Number of bills on rise in Raleigh
By Matthew Whittle
Published in News on May 15, 2007 1:46 PM
By MATTHEW WHITTLE
News-Argus Staff Writer
With more than 50 bills being entered into the state House rolls Wednesday -- the last deadline for introducing legislation -- the total number of bills seeing some sort of action from the General Assembly this year has skyrocketed to more than 3,600.
It's an amount that has some county officials alarmed that their needs might go overlooked.
But local legislators say those worries are unfounded.
What is true, though, is that they are faced with an unprecedented number of bills.
This year, the state legislative staff had more than 4,018 drafting requests. In 2005, the last long session, there were 3,214. Of those, only 2,860 actually became bills that saw any action.
Rep. Louis Pate, R-Wayne, said he remembers in his first term, back in 1995, House Speaker Harold Brubaker only allowed 10 bills per member.
"He was of the opinion that nobody had more than 10 good ideas," Pate said. "And I'm not so sure that's not true. We've got enough good laws on the books, and I'm not sure we have to keep tweaking them. It also got people working together and caused some coalitions to be formed and the bills got in better shape to start with.
"Now there are bills out there I have no idea what's in them. I know that doesn't sound good, but it's honest. There's no way you can be familiar with the details of 3,000 bills and there's some that will never even get a hearing."
But it's all just part of the process -- albeit one that has grown much larger this year, sapid Sen. John Kerr, D-Wayne.
"Bills are put in at the request of constituents," he said. "There are more people involved in the process than ever before, and everybody's organized. They all bring their wants and desires to you."
The key, though -- and where many of his colleagues fail -- is not responding to every request, he added.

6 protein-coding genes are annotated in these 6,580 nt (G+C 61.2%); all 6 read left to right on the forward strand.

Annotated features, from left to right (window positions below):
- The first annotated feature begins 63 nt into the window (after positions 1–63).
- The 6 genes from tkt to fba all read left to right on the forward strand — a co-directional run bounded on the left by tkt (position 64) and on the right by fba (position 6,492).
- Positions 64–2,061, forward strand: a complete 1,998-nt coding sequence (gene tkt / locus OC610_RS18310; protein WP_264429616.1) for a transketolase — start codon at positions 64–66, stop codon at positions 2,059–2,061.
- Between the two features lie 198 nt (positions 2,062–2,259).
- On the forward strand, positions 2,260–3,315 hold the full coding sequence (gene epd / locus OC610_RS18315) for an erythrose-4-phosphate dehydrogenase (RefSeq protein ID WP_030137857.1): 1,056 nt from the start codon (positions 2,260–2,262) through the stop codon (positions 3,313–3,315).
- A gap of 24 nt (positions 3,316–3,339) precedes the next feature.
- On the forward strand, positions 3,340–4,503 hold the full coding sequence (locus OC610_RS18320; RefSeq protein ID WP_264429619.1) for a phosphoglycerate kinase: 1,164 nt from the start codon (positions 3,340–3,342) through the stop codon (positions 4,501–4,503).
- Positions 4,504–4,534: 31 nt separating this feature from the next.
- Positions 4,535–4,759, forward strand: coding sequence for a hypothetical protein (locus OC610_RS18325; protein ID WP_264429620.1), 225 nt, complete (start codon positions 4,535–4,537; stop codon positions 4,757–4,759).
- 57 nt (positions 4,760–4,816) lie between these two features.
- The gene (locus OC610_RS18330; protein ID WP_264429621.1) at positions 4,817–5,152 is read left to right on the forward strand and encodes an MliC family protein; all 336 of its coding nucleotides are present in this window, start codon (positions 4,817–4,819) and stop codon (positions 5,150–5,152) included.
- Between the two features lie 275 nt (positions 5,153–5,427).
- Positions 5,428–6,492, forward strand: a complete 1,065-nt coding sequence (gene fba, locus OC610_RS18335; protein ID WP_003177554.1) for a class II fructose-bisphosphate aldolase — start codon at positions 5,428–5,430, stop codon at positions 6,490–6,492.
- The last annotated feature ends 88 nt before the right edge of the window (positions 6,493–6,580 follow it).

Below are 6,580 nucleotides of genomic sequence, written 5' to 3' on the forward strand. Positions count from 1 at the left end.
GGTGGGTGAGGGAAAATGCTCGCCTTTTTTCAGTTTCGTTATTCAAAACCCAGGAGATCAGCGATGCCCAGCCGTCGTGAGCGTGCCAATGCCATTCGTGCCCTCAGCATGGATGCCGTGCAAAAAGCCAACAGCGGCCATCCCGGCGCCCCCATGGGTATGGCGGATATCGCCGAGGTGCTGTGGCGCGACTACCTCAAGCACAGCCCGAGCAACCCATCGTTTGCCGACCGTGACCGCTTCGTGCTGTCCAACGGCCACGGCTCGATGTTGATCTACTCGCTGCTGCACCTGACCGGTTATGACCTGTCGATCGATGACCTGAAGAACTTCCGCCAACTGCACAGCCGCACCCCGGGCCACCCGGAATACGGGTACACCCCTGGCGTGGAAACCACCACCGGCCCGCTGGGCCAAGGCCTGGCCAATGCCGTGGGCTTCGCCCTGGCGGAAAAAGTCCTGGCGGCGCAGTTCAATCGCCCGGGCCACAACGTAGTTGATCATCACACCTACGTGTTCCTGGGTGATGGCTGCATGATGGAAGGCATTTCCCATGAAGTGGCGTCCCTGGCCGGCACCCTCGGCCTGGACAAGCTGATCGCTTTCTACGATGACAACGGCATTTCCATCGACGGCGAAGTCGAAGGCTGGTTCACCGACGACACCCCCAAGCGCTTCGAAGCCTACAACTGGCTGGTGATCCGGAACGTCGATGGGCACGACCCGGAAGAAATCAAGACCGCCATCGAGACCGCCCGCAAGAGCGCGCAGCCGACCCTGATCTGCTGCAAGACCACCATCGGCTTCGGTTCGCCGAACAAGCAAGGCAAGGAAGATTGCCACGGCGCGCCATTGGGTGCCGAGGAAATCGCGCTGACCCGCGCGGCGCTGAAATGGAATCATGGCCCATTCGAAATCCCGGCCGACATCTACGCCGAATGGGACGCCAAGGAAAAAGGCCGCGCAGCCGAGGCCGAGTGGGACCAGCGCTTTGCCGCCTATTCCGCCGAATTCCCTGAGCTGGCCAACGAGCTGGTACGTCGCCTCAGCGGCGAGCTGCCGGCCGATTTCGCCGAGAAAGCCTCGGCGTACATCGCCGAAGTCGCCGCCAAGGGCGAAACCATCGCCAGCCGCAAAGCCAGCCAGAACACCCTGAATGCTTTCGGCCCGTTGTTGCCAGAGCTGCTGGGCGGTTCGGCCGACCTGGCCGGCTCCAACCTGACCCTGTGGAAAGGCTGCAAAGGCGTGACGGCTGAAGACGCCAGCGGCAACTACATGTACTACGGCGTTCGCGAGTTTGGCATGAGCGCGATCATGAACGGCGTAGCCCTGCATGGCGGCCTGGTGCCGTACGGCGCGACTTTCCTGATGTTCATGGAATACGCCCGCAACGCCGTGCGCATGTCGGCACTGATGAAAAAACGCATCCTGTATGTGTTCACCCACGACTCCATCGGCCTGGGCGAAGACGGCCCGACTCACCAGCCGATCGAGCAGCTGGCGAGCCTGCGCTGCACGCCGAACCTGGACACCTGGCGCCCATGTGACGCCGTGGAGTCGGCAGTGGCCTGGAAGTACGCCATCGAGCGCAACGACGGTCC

"I don't do all those bills. I think the best thing is to pick two to three issues and try to know something about them," he said. "But some people just file bills to give themselves a chance to write back to the local papers and say, 'I sponsored 30 bills,' but they probably don't know a darn thing they say."
And that is what has some county commissioners a little worried.
"It's a tremendous number," commissioner Andy Anderson said. "And I am concerned about it.
"You've got that many bills and those legislators trying to spend some time in their communities, travel back and forth, attend meetings and they've got maybe one person on their staff, there's no way they can look at all these.
"I think they're doing the best they can under the situation they're in, but it concerns me that there's too much on their plates to handle and I think things do slip through the cracks."
Freshman Rep. Van Braxton, D-Lenoir, said he doesn't think the number of bills will end up hurting the counties.
"It is a lot of bills, but the county commissioners have the county commissioner organization (the North Carolina Association of County Commissioners) that lobbies for them and a lot of people up here are ex-city councilmen or county commissioners, so they understand local government," he said. "If it's a bad bill, word gets around that it's a bad bill."
Still, he continued, there has been a learning curve.
"It's an interesting process. You really have to follow your bills along. The most frustrating part to me is not having the time to study the bills as I would like," he said. "It's almost impossible to do the research and the due diligence that I would like, so you have to depend on lobbyists and your colleagues on other committees.
"The bills that come through my committee, I'm familiar with, but the others, I'm not so much."
Fortunately, he added, he's found that most lobbyists and others will give him the information that he needs to make a decision.
"The lobbyists, for the most part, are honest and fair. I've not found anybody, so far, to tell me anything wrong," Braxton said. "It's probably not the best system, but it's probably the best we can get."
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